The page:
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Review

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Open AccessReview
When Oxidative Stress Meets Epigenetics: Implications in Cancer Development
Antioxidants 2020, 9(6), 468; https://doi.org/10.3390/antiox9060468 - 01 Jun 2020
Cited by 2
Abstract
Cancer is one of the leading causes of death worldwide and it can affect any part of the organism. It arises as a consequence of the genetic and epigenetic changes that lead to the uncontrolled growth of the cells. The epigenetic machinery can [...] Read more.
Cancer is one of the leading causes of death worldwide and it can affect any part of the organism. It arises as a consequence of the genetic and epigenetic changes that lead to the uncontrolled growth of the cells. The epigenetic machinery can regulate gene expression without altering the DNA sequence, and it comprises methylation of the DNA, histones modifications, and non-coding RNAs. Alterations of these gene-expression regulatory elements can be produced by an imbalance of the intracellular environment, such as the one derived by oxidative stress, to promote cancer development, progression, and resistance to chemotherapeutic treatments. Here we review the current literature on the effect of oxidative stress in the epigenetic machinery, especially over the largely unknown ncRNAs and its consequences toward cancer development and progression. Full article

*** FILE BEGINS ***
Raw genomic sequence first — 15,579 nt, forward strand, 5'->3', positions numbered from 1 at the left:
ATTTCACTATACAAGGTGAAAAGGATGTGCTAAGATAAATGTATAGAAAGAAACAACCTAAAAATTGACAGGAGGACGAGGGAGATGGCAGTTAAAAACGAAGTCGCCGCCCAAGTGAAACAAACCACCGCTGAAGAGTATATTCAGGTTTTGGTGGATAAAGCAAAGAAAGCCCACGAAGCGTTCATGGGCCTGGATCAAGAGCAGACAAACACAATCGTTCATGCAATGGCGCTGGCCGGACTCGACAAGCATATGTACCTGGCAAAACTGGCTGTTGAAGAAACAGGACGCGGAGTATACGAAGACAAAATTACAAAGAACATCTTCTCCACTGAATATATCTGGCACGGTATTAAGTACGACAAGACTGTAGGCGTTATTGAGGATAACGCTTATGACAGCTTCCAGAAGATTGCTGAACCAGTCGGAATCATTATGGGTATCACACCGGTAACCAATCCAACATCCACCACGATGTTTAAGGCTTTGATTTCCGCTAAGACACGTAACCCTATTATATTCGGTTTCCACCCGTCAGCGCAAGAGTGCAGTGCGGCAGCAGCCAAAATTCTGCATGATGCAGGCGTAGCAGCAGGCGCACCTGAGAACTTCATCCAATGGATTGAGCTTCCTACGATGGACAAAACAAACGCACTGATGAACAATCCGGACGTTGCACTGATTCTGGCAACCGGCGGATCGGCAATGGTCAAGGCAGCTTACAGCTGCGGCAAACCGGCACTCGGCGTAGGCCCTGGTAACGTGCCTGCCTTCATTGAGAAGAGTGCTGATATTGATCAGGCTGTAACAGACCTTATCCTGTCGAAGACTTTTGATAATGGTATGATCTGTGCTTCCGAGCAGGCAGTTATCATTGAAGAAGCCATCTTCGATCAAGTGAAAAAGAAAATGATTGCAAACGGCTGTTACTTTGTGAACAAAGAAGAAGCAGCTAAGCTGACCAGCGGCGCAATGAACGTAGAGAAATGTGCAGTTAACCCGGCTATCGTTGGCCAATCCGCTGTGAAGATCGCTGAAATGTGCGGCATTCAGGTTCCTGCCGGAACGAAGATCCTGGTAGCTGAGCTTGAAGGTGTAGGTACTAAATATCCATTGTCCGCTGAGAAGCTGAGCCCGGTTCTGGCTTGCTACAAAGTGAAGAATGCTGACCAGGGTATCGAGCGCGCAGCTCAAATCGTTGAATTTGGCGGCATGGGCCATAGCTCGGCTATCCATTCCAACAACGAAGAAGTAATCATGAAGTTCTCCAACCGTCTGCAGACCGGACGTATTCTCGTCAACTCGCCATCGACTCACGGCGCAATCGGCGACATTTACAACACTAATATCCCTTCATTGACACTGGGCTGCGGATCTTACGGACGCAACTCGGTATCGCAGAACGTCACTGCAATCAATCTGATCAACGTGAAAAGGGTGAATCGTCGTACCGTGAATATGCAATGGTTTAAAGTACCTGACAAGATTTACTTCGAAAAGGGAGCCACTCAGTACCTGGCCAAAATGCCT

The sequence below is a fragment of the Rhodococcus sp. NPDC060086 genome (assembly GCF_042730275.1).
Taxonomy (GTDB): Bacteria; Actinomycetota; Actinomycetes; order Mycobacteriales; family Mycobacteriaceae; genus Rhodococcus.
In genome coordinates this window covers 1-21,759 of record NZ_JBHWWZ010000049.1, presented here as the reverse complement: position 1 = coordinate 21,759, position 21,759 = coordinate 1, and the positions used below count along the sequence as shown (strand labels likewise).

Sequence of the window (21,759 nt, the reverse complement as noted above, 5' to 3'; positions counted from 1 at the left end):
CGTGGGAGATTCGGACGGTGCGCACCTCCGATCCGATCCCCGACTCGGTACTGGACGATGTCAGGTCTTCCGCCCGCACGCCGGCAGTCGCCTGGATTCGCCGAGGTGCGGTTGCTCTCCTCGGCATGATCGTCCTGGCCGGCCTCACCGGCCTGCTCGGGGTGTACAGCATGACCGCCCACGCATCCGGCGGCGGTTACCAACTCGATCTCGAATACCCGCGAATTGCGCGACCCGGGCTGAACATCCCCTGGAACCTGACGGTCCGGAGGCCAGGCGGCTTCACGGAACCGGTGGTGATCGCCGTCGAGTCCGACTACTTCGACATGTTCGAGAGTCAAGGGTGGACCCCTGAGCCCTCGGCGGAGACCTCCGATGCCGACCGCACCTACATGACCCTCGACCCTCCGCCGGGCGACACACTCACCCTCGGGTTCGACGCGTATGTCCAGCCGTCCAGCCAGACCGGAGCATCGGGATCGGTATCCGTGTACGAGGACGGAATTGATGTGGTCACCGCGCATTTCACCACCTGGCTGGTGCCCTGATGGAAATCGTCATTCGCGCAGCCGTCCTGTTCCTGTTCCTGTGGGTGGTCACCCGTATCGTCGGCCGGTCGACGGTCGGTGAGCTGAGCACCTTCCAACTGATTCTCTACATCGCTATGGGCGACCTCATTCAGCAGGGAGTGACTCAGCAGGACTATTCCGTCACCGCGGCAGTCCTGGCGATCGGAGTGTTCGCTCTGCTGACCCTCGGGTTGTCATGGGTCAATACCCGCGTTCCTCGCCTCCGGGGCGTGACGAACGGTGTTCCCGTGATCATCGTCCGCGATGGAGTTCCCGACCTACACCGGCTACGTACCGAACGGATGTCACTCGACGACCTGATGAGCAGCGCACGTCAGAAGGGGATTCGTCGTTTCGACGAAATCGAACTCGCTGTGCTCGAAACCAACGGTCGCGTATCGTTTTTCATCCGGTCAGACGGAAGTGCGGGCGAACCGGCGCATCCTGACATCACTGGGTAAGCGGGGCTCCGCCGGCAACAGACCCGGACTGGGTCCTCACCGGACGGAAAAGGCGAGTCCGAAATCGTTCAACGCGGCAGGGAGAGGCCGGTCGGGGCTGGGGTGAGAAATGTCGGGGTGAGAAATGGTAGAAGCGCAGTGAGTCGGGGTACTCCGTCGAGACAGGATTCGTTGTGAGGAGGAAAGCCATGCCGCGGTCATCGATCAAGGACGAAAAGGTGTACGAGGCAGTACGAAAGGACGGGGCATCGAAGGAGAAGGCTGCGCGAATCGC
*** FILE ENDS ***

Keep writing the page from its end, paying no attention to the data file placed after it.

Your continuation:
(This article belongs to the Special Issue Modulators of Oxidative Stress: Chemical and Pharmacological Aspects)
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Open AccessReview
Potential Applications of NRF2 Modulators in Cancer Therapy
Antioxidants 2020, 9(3), 193; https://doi.org/10.3390/antiox9030193 - 25 Feb 2020
Cited by 18
Abstract
The nuclear factor erythroid 2-related factor 2 (NRF2)–Kelch-like ECH-associated protein 1 (KEAP1) regulatory pathway plays an essential role in protecting cells and tissues from oxidative, electrophilic, and xenobiotic stress. By controlling the transactivation of over 500 cytoprotective genes, the NRF2 transcription factor has [...] Read more.